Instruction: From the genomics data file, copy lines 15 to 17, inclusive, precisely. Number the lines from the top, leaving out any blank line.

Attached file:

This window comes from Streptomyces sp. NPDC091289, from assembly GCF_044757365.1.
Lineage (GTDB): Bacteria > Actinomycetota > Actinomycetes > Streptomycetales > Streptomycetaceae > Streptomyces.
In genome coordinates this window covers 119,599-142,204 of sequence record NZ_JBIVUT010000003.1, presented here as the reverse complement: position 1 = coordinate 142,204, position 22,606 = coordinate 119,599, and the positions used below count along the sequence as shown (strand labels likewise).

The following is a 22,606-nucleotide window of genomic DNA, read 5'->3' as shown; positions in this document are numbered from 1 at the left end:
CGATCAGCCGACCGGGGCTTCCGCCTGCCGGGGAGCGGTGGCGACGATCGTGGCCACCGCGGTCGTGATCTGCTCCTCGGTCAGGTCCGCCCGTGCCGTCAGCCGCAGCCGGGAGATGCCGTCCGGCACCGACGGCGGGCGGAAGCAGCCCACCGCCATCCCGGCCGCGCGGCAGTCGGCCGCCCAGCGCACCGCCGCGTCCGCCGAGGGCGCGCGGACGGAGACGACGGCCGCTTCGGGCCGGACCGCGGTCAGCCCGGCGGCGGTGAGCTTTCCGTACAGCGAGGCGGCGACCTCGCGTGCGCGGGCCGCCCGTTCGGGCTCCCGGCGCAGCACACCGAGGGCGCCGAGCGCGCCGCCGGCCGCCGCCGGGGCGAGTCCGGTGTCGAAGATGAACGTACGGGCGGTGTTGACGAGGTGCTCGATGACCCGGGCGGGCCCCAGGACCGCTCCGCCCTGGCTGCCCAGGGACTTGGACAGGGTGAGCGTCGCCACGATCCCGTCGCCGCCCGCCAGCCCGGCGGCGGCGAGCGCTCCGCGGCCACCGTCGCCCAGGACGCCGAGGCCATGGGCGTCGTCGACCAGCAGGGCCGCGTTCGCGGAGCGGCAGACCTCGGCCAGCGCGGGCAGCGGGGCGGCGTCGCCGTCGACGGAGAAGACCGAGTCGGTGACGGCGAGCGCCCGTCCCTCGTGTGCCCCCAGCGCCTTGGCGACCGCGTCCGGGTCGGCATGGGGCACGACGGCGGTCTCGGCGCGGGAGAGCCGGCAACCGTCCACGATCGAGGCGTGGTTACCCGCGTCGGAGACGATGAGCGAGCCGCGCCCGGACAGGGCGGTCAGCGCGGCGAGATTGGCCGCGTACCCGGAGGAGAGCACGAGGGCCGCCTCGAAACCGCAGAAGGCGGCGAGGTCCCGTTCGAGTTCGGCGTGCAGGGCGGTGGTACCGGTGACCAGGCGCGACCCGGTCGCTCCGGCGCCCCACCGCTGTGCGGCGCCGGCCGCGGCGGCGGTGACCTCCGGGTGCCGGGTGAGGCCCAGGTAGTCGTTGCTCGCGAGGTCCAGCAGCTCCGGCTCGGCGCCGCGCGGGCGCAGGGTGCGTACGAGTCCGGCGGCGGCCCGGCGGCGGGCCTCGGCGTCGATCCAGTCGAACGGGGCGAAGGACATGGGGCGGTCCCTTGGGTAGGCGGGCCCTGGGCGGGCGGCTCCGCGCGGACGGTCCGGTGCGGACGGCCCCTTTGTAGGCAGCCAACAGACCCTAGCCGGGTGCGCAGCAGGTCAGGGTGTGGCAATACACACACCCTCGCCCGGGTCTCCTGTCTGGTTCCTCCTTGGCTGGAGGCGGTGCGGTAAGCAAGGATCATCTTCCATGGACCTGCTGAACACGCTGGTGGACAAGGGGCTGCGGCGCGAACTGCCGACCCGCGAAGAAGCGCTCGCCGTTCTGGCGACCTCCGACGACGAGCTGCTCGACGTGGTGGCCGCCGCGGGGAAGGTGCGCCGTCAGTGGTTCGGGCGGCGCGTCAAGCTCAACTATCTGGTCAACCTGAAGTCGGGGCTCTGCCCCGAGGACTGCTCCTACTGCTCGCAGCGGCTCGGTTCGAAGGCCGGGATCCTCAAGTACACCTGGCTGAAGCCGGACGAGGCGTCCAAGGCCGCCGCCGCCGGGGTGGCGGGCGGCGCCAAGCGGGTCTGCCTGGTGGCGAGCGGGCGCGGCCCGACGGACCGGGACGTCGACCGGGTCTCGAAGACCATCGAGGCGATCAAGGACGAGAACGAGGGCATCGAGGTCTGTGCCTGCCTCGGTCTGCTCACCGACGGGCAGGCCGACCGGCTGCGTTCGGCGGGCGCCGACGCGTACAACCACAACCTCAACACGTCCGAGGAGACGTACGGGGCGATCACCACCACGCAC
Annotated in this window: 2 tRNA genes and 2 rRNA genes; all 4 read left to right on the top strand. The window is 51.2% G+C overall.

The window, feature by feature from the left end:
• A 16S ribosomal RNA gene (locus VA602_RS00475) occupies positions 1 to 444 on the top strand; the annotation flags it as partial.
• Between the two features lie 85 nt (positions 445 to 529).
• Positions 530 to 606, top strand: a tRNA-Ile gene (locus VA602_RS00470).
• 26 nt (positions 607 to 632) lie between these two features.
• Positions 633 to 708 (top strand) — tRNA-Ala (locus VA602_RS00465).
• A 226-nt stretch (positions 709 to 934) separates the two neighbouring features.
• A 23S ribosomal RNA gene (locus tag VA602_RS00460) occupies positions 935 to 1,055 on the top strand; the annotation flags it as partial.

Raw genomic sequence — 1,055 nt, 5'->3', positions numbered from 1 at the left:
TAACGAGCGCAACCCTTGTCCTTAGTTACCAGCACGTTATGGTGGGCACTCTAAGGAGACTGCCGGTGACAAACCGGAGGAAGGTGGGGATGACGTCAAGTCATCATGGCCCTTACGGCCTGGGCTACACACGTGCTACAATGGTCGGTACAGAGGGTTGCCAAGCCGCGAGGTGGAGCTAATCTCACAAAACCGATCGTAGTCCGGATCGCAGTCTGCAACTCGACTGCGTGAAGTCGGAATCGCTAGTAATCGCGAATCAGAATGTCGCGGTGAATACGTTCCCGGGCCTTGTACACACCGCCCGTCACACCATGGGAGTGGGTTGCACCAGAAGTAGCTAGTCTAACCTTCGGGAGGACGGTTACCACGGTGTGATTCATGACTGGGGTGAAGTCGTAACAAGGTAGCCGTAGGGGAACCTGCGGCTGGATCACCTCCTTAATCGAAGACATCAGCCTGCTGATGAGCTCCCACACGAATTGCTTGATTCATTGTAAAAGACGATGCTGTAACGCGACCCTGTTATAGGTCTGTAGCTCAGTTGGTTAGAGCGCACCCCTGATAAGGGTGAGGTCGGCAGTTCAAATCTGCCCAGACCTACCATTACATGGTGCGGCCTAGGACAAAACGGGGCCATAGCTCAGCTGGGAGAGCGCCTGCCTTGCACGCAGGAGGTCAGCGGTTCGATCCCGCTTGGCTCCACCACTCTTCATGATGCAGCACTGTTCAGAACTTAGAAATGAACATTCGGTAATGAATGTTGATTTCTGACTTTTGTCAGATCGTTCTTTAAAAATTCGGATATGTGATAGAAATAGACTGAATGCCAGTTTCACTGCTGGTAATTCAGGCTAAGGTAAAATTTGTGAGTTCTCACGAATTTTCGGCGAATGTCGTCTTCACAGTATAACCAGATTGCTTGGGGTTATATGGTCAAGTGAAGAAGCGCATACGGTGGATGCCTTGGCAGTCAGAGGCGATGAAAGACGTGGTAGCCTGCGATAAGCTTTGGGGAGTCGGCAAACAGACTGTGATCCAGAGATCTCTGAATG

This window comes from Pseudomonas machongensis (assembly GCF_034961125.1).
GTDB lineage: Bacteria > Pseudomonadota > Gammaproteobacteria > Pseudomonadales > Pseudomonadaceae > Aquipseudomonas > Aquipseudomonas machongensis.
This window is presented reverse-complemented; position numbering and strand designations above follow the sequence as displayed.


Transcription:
Raw genomic sequence — 1,055 nt, 5'->3', positions numbered from 1 at the left:
TAACGAGCGCAACCCTTGTCCTTAGTTACCAGCACGTTATGGTGGGCACTCTAAGGAGACTGCCGGTGACAAACCGGAGGAAGGTGGGGATGACGTCAAGTCATCATGGCCCTTACGGCCTGGGCTACACACGTGCTACAATGGTCGGTACAGAGGGTTGCCAAGCCGCGAGGTGGAGCTAATCTCACAAAACCGATCGTAGTCCGGATCGCAGTCTGCAACTCGACTGCGTGAAGTCGGAATCGCTAGTAATCGCGAATCAGAATGTCGCGGTGAATACGTTCCCGGGCCTTGTACACACCGCCCGTCACACCATGGGAGTGGGTTGCACCAGAAGTAGCTAGTCTAACCTTCGGGAGGACGGTTACCACGGTGTGATTCATGACTGGGGTGAAGTCGTAACAAGGTAGCCGTAGGGGAACCTGCGGCTGGATCACCTCCTTAATCGAAGACATCAGCCTGCTGATGAGCTCCCACACGAATTGCTTGATTCATTGTAAAAGACGATGCTGTAACGCGACCCTGTTATAGGTCTGTAGCTCAGTTGGTTAGAGCGCACCCCTGATAAGGGTGAGGTCGGCAGTTCAAATCTGCCCAGACCTACCATTACATGGTGCGGCCTAGGACAAAACGGGGCCATAGCTCAGCTGGGAGAGCGCCTGCCTTGCACGCAGGAGGTCAGCGGTTCGATCCCGCTTGGCTCCACCACTCTTCATGATGCAGCACTGTTCAGAACTTAGAAATGAACATTCGGTAATGAATGTTGATTTCTGACTTTTGTCAGATCGTTCTTTAAAAATTCGGATATGTGATAGAAATAGACTGAATGCCAGTTTCACTGCTGGTAATTCAGGCTAAGGTAAAATTTGTGAGTTCTCACGAATTTTCGGCGAATGTCGTCTTCACAGTATAACCAGATTGCTTGGGGTTATATGGTCAAGTGAAGAAGCGCATACGGTGGATGCCTTGGCAGTCAGAGGCGATGAAAGACGTGGTAGCCTGCGATAAGCTTTGGGGAGTCGGCAAACAGACTGTGATCCAGAGATCTCTGAATG

This window comes from Pseudomonas machongensis (assembly GCF_034961125.1).